Book is Good Starting Point for Those Interested in Sustainable Interior Design

10/12/2012 By Glenn Hasek

Architects, designers and anyone else interested in the construction, renovation and design of interior lodging spaces should read “Sustainability in Interior Design,” a book recently released by Siân Moxon. Moxon is an Associate at the architecture and interior design practice Jestico + Whiles in London. She teaches sustainable design at London’s South Bank University and the Royal College of Art. The book is published by Laurence King Publishing Ltd., London.

Sustainability in Interior Design is separated into four chapters that guide interior designers through the sustainable design process. The first chapter, “Context,” introduces the principal environmental issues, and explores how today’s interior designer can learn from historic examples of sustainable design. The second chapter, “A Sustainable Approach,” suggests how to go about designing to achieve sustainable results. The third chapter, “Key Issues to Understand,” explains how to select energy and water systems, materials, and construction methods to limit an interior’s environmental impact. The fourth chapter, “Putting Sustainability into Practice,” presents a selection of exemplary recent interiors from around the world.

In so many ways, the choices a designer makes can influence the sustainability of a building space. A building’s carbon footprint, the volume of waste generated, its indoor air quality, its water footprint, its end-of-life recyclability—all of these things are impacted. On a grander scale, the materials a designer specifies can contribute to unsustainable situations—deforestation, resource depletion, or loss of biodiversity, for example—or, on the flip side, strengthen sustainable ecosystems. When you work with a designer to design a new space, how much time do you spend pondering the environmental ripple effect of the buying decisions that will be made?

Sustainable Design a ‘Responsibility’

Moxon contends designers have a responsibility to make choices that help solve rather than increase environmental problems. “It is paramount that emerging interior designers take responsibility for the situation and help effect change through their work by reconsidering how they design,” she says. “As the established mainstream of the interior design profession is not responding adequately, it falls to developing designers to set standards for the future.”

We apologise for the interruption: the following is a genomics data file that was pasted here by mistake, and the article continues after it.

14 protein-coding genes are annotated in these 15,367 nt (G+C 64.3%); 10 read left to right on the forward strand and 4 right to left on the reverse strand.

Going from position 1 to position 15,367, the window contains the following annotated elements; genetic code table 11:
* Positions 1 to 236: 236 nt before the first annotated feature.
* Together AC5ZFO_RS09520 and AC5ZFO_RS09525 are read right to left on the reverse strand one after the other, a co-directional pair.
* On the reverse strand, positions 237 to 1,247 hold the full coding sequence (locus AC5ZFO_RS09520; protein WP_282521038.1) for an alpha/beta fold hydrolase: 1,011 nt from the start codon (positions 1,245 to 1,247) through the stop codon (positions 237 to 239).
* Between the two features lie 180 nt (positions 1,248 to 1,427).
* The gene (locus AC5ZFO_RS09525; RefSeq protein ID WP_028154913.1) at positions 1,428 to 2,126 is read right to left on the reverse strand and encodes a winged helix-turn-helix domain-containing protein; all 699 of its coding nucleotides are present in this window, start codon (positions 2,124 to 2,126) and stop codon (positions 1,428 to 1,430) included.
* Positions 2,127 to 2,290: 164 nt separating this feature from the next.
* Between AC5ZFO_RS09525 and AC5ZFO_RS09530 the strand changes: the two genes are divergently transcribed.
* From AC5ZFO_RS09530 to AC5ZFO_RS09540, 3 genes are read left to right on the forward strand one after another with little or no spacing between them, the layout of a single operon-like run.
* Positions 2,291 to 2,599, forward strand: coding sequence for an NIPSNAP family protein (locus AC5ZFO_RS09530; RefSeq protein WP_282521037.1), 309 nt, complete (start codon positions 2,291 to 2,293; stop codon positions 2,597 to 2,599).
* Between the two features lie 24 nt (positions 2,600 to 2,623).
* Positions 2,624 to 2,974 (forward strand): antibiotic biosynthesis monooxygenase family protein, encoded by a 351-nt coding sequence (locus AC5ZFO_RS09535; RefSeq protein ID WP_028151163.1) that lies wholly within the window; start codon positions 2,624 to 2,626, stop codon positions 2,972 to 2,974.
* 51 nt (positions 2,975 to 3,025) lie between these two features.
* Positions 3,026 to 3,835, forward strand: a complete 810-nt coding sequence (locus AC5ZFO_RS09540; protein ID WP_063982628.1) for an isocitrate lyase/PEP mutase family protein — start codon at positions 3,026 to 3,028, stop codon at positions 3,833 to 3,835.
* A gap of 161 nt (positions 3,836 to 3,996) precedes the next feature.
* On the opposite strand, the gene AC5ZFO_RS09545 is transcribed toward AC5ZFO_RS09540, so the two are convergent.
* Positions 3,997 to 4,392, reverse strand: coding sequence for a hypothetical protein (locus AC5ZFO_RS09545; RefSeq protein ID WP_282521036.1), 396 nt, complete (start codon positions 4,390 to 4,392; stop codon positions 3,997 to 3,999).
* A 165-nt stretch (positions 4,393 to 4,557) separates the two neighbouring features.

Moxon says a book like hers is needed because most books on sustainable design focus on architecture and not sustainable interior design. “The task of incorporating sustainability into interior design is at least as difficult as incorporating it into architecture,” she says.

In her book Moxon provides a specification checklist for designers to ensure that all the environmental impacts associated with a material are considered throughout its life cycle. Here is that list of questions that Moxon says designers should be able to answer “yes” to most of the time:

1. Is the material needed?
2. Is it reused or reclaimed?
3. Is it sourced and processed near the site?
4. Is it from a renewable source?
5. Does it have low embodied energy and water?
6. Does its production have low environmental impact?
7. Does it have recycled content?
8. Does it have minimal or recyclable packaging?
9. Is it nontoxic and low-emitting during installation and use?
10. Does it improve the building’s performance?
11. Do its application, treatment, and finishes have low environmental impact?
12. Does it require little maintenance or cleaning and by nontoxic methods?
13. Can it be reused or recycled at the end of the project?
 
Moxon concludes that sustainable design “is about meeting people’s needs today while considering those of future generations.”

Be sure to read her book and let me know what you think. Those interested in receiving more information about the book can write to enquiries@laurenceking.com. I can be reached at editor@greenlodgingnews.com.

GLN Adds Hotel Sustainability Solutions as Directory Partner

Green Lodging News welcomes Hotel Sustainability Solutions as a Product & Service Directory partner. The company is a leader in the development of sustainability programs, which are customized for full service, boutique, resort and limited service hospitality properties. Hotel Sustainability Solutions’ program merges sound hospitality business practices with the application of products, systems and technologies to achieve sustainability leadership; resulting in increased net cash flow, added asset value, and increased market share. Hotel Sustainability Solutions is currently working with the Hilton Concord in Concord, Calif. The hotel is managed and owned by Interstate Hotels & Resorts. Call (412) 445-4237, e-mail chuck@hotelsustainabilityinc.com, or go to www.hotelsustainabilityinc.com for more information.

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